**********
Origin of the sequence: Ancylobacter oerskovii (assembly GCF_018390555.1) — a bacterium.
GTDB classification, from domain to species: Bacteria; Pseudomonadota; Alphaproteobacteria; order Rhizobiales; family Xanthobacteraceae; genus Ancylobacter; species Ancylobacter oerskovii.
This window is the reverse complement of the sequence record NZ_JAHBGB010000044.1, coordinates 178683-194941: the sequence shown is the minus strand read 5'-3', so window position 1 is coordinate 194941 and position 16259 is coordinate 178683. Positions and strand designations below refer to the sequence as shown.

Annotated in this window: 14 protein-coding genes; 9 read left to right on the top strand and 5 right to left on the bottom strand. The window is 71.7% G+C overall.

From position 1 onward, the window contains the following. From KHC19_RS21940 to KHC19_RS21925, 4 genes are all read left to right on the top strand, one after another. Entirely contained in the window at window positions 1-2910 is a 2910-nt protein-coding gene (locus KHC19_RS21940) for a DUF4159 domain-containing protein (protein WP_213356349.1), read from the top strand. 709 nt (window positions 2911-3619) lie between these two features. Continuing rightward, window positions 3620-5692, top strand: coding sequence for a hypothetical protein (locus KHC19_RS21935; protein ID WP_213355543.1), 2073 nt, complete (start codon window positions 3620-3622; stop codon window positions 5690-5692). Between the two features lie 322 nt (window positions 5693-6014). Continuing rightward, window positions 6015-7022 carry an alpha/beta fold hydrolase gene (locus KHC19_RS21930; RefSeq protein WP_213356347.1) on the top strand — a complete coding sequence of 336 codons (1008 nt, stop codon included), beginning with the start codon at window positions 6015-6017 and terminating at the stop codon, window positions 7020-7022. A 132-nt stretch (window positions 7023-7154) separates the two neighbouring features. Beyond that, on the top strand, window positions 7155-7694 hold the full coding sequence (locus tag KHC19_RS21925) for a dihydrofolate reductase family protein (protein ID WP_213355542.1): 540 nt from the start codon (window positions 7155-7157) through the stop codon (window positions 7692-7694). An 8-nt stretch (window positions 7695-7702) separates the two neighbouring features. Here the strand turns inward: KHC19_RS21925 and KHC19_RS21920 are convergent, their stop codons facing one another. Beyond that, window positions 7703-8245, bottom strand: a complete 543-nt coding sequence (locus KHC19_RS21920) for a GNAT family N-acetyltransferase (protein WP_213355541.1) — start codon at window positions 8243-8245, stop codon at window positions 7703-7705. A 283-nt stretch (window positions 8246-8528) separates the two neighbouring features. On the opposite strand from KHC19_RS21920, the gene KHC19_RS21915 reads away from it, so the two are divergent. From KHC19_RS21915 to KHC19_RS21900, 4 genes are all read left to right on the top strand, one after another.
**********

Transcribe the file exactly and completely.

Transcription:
Origin of the sequence: Ancylobacter oerskovii (assembly GCF_018390555.1) — a bacterium.
GTDB classification, from domain to species: Bacteria; Pseudomonadota; Alphaproteobacteria; order Rhizobiales; family Xanthobacteraceae; genus Ancylobacter; species Ancylobacter oerskovii.
This window is the reverse complement of the sequence record NZ_JAHBGB010000044.1, coordinates 178683-194941: the sequence shown is the minus strand read 5'-3', so window position 1 is coordinate 194941 and position 16259 is coordinate 178683. Positions and strand designations below refer to the sequence as shown.

Annotated in this window: 14 protein-coding genes; 9 read left to right on the top strand and 5 right to left on the bottom strand. The window is 71.7% G+C overall.

From position 1 onward, the window contains the following. From KHC19_RS21940 to KHC19_RS21925, 4 genes are all read left to right on the top strand, one after another. Entirely contained in the window at window positions 1-2910 is a 2910-nt protein-coding gene (locus KHC19_RS21940) for a DUF4159 domain-containing protein (protein WP_213356349.1), read from the top strand. 709 nt (window positions 2911-3619) lie between these two features. Continuing rightward, window positions 3620-5692, top strand: coding sequence for a hypothetical protein (locus KHC19_RS21935; protein ID WP_213355543.1), 2073 nt, complete (start codon window positions 3620-3622; stop codon window positions 5690-5692). Between the two features lie 322 nt (window positions 5693-6014). Continuing rightward, window positions 6015-7022 carry an alpha/beta fold hydrolase gene (locus KHC19_RS21930; RefSeq protein WP_213356347.1) on the top strand — a complete coding sequence of 336 codons (1008 nt, stop codon included), beginning with the start codon at window positions 6015-6017 and terminating at the stop codon, window positions 7020-7022. A 132-nt stretch (window positions 7023-7154) separates the two neighbouring features. Beyond that, on the top strand, window positions 7155-7694 hold the full coding sequence (locus tag KHC19_RS21925) for a dihydrofolate reductase family protein (protein ID WP_213355542.1): 540 nt from the start codon (window positions 7155-7157) through the stop codon (window positions 7692-7694). An 8-nt stretch (window positions 7695-7702) separates the two neighbouring features. Here the strand turns inward: KHC19_RS21925 and KHC19_RS21920 are convergent, their stop codons facing one another. Beyond that, window positions 7703-8245, bottom strand: a complete 543-nt coding sequence (locus KHC19_RS21920) for a GNAT family N-acetyltransferase (protein WP_213355541.1) — start codon at window positions 8243-8245, stop codon at window positions 7703-7705. A 283-nt stretch (window positions 8246-8528) separates the two neighbouring features. On the opposite strand from KHC19_RS21920, the gene KHC19_RS21915 reads away from it, so the two are divergent. From KHC19_RS21915 to KHC19_RS21900, 4 genes are all read left to right on the top strand, one after another.